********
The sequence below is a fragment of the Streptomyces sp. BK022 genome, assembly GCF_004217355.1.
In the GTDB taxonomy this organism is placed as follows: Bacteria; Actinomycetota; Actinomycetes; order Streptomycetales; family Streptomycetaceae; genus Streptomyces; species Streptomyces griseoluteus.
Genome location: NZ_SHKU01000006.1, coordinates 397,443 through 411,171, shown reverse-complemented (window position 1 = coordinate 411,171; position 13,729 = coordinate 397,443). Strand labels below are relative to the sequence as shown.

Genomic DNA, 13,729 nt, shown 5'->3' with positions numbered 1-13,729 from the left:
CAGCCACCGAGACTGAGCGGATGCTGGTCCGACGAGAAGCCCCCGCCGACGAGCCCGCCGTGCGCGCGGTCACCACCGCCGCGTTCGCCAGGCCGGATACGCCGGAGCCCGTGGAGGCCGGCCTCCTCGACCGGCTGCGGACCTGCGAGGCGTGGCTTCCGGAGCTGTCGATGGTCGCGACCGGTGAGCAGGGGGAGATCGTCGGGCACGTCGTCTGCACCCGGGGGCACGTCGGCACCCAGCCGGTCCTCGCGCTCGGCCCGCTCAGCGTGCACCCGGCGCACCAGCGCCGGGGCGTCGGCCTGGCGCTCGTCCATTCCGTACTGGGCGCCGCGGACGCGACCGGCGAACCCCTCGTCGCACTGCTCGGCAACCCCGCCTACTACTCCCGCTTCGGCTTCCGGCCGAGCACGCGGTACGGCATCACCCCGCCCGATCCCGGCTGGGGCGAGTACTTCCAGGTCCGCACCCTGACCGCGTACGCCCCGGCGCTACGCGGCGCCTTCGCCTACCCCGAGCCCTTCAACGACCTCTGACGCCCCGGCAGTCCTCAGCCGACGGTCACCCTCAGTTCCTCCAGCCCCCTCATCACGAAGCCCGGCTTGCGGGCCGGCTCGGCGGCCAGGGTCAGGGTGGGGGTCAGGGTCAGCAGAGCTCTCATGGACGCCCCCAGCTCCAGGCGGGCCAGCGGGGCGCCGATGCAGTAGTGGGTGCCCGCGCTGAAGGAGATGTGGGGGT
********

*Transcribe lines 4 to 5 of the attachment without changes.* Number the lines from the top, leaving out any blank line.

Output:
Genomic DNA, 13,729 nt, shown 5'->3' with positions numbered 1-13,729 from the left:
CAGCCACCGAGACTGAGCGGATGCTGGTCCGACGAGAAGCCCCCGCCGACGAGCCCGCCGTGCGCGCGGTCACCACCGCCGCGTTCGCCAGGCCGGATACGCCGGAGCCCGTGGAGGCCGGCCTCCTCGACCGGCTGCGGACCTGCGAGGCGTGGCTTCCGGAGCTGTCGATGGTCGCGACCGGTGAGCAGGGGGAGATCGTCGGGCACGTCGTCTGCACCCGGGGGCACGTCGGCACCCAGCCGGTCCTCGCGCTCGGCCCGCTCAGCGTGCACCCGGCGCACCAGCGCCGGGGCGTCGGCCTGGCGCTCGTCCATTCCGTACTGGGCGCCGCGGACGCGACCGGCGAACCCCTCGTCGCACTGCTCGGCAACCCCGCCTACTACTCCCGCTTCGGCTTCCGGCCGAGCACGCGGTACGGCATCACCCCGCCCGATCCCGGCTGGGGCGAGTACTTCCAGGTCCGCACCCTGACCGCGTACGCCCCGGCGCTACGCGGCGCCTTCGCCTACCCCGAGCCCTTCAACGACCTCTGACGCCCCGGCAGTCCTCAGCCGACGGTCACCCTCAGTTCCTCCAGCCCCCTCATCACGAAGCCCGGCTTGCGGGCCGGCTCGGCGGCCAGGGTCAGGGTGGGGGTCAGGGTCAGCAGAGCTCTCATGGACGCCCCCAGCTCCAGGCGGGCCAGCGGGGCGCCGATGCAGTAGTGGGTGCCCGCGCTGAAGGAGATGTGGGGGT